Deborah Smith, MBA, CMC, Smith Club & Spa Specialists and David Erlich, Director, Spa of the Rockies, Glenwood Springs, CO will facilitate a interactive roundtable for Mineral Springs Owners & Operators. Sharing and learning about challenges & opportunities for the 21st century.


Board Member Highlight: Marcus Coplin

In this Highlight series, we get to know the leaders of BANA. 

Board Member Highlight: Marcus Coplin, ND, Doctor of Naturophatic Medicine, Bastyr University, Seattle, Washington.

drcoplinMarcus Coplin, represents North America in the nonprofit organization, International Scientific Medical Hydrology (ISMH). As a Doctor of Naturopathic Medicine, which has its roots in the German balneology movement of the late nineteenth century, Dr. Coplin’s vocation ignited his interest in balneology. In time, his interest turned to passion.

When he decided to leave his practice in New York City, and before moving back to California, Dr. Coplin took a six month sabbatical…..traveling throughout Europe and stoping at springs, baths and resorts to contrast balneology in Europe compared to the United States. Dr. Coplin found that, “Health communities and medical services surround natural mineral springs and baths. Balneology is respected and recognized for the physical and emotional benefits it provides.”

He is eager to assist BANA in its development of site specific information regarding the nine geological regions of North America.  “…… so people can make a more informed decision when choosing a specific type of mineral water. For example, a highly sulfurous spring is excellent for various skin conditions.” Dr. Coplin added that our proven symbiotic relationship with natural mineral waters should encourage the practice of balneology. He is convinced that the simple act of bathing in mineral waters relates to wellness; in relaxation, physical and emotional therapy, and prevention and treatment of disease.

Where and When did you first ‘Take the Waters’?

What projects are you currently working on for BANA?

What is the current interest in Hot Springs in the United States and North America?

What industry opportunity to you feel BANA is ready to meet?

What is your main goal for BANA in 2016?

Board Member Highlight: Michelle Solloway

In this Highlight series, we get to know the leaders of BANA. 

Board Member Highlight: Michelle Solloway, PhD, MPA, RPP, Senior Research Scientist at the Child and Adolescent Health Measurement Initiative at the Johns Hopkins University.

Solloway_Head ShotMichele Solloway, Board Secretary and Events Chair for BANA, brings to the organization a breadth of experience in health services research and policy, neuroscience, city & regional planning and other the social sciences, grant writing and fund raising, and organizational expertise. She is also a certified advanced polarity practitioner. She is another branch of diversity that BANA provides its members and the general public.

Dr. Solloway’s professional interest have led her to projects and goals that seek to help vulnerable children and families, “the underserved of society.” She is currently engaged in in a number of projects on childhood trauma and family engagement that bring together emerging neuroscience, epigenetics, and health care research on trauma and resilience to promote early and lifelong health and wellbeing, including mind-body approaches to healing. Balneology offers one such approach.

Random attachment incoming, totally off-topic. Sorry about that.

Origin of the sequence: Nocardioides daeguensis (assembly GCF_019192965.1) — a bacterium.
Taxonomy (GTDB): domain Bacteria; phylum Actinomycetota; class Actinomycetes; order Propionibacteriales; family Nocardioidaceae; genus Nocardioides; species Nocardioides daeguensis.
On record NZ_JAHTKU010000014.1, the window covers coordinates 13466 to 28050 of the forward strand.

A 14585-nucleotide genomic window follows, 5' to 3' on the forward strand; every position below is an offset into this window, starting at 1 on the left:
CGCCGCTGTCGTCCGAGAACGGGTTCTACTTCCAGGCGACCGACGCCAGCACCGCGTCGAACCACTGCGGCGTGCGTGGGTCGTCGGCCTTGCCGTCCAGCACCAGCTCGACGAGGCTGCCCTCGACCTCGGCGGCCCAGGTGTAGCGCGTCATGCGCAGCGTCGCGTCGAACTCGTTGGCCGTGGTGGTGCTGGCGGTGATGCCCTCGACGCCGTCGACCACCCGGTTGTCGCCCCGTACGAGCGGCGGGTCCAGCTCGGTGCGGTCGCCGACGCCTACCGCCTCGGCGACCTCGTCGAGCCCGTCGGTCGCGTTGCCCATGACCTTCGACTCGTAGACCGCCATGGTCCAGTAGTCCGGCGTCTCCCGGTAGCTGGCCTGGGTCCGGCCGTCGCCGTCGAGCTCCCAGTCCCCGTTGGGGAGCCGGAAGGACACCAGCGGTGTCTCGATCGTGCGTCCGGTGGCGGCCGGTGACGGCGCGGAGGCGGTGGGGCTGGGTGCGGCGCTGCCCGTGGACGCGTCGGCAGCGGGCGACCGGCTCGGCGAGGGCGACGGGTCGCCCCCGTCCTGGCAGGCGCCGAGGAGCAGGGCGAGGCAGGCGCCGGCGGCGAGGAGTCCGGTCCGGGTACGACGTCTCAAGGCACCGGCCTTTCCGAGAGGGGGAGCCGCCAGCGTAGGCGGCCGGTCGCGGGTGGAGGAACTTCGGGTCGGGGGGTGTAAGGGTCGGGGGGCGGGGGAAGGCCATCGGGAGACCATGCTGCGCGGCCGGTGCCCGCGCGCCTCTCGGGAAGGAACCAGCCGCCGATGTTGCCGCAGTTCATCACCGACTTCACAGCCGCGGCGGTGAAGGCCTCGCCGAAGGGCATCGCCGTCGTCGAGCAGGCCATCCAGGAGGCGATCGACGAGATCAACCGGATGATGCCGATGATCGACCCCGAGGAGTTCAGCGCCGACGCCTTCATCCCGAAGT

When she was approached by BANA to participate on the Board, she became aware of how mineral springs soaking for health and wellness (balneology), appeared to be a match for her many branches of research and interest, including her work as a body/energy worker. “There is scientific evidence that balneology can help with many physical and emotional disorders; osteoarthritis, low back pain, fibromyalgia, and PTSD. Through her work at the VA, she learned that in the early 1900’s many of the VA hospitals were built on hot springs sites, as it was one of the best and only remedies fat that time or “shell shock”, or what is now called PTSD.

Optimistic by nature, Dr. Solloway says, “Balneology is for anyone and everyone interested in their own health and well-being.”

Where and When did you first ‘Take the Waters’?
My grandmother was very forward thinking and lived in Europe early in her adult life, so was exposed to and loved taking the waters. I recall being very young (5 or 6 perhaps) and going to Dessert Hot Springs and mud baths with her when it was very undeveloped. It was an amazing thing to be exposed to as a child and of course I just loved it! Our soaking became a tradition for us and a deep bonding experience.

What projects are you currently working on for BANA?
I am the events coordinator and we are working on developing thought-leader conference calls and webinars on various topics, including health and wellness, geology and hydrology, water and environmental policy, and culture of the waters. Anyone interested in these calls and webinars, please contact me (! We are also collaborating with Peak Living Project for a “Waterfest” festival in Manitou Springs in September 2016. We hope you all can join us!